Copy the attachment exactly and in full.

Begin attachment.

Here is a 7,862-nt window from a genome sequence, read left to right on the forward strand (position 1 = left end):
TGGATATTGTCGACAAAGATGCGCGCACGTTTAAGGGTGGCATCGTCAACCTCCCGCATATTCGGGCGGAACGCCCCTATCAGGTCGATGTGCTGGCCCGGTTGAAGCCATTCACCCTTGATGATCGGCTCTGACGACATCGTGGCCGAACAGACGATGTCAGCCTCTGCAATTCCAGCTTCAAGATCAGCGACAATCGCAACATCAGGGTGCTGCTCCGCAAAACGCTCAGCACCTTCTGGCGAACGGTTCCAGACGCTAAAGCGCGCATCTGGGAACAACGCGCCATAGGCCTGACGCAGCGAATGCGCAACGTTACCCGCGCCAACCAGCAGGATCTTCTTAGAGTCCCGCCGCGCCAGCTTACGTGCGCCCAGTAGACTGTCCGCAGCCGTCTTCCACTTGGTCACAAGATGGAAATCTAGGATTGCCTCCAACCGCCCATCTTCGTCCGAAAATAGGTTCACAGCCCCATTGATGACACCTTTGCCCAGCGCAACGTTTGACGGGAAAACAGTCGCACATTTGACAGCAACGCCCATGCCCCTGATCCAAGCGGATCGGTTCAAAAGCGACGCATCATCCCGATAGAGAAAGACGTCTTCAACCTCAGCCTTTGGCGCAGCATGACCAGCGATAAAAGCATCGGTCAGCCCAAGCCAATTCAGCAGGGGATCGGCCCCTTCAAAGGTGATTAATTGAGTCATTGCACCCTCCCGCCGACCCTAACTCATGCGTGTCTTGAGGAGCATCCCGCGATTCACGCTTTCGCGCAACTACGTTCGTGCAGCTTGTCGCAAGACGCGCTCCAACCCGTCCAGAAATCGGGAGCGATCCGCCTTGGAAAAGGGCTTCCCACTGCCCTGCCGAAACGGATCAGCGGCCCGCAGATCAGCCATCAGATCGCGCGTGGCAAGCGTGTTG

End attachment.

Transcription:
Here is a 7,862-nt window from a genome sequence, read left to right on the forward strand (position 1 = left end):
TGGATATTGTCGACAAAGATGCGCGCACGTTTAAGGGTGGCATCGTCAACCTCCCGCATATTCGGGCGGAACGCCCCTATCAGGTCGATGTGCTGGCCCGGTTGAAGCCATTCACCCTTGATGATCGGCTCTGACGACATCGTGGCCGAACAGACGATGTCAGCCTCTGCAATTCCAGCTTCAAGATCAGCGACAATCGCAACATCAGGGTGCTGCTCCGCAAAACGCTCAGCACCTTCTGGCGAACGGTTCCAGACGCTAAAGCGCGCATCTGGGAACAACGCGCCATAGGCCTGACGCAGCGAATGCGCAACGTTACCCGCGCCAACCAGCAGGATCTTCTTAGAGTCCCGCCGCGCCAGCTTACGTGCGCCCAGTAGACTGTCCGCAGCCGTCTTCCACTTGGTCACAAGATGGAAATCTAGGATTGCCTCCAACCGCCCATCTTCGTCCGAAAATAGGTTCACAGCCCCATTGATGACACCTTTGCCCAGCGCAACGTTTGACGGGAAAACAGTCGCACATTTGACAGCAACGCCCATGCCCCTGATCCAAGCGGATCGGTTCAAAAGCGACGCATCATCCCGATAGAGAAAGACGTCTTCAACCTCAGCCTTTGGCGCAGCATGACCAGCGATAAAAGCATCGGTCAGCCCAAGCCAATTCAGCAGGGGATCGGCCCCTTCAAAGGTGATTAATTGAGTCATTGCACCCTCCCGCCGACCCTAACTCATGCGTGTCTTGAGGAGCATCCCGCGATTCACGCTTTCGCGCAACTACGTTCGTGCAGCTTGTCGCAAGACGCGCTCCAACCCGTCCAGAAATCGGGAGCGATCCGCCTTGGAAAAGGGCTTCCCACTGCCCTGCCGAAACGGATCAGCGGCCCGCAGATCAGCCATCAGATCGCGCGTGGCAAGCGTGTTG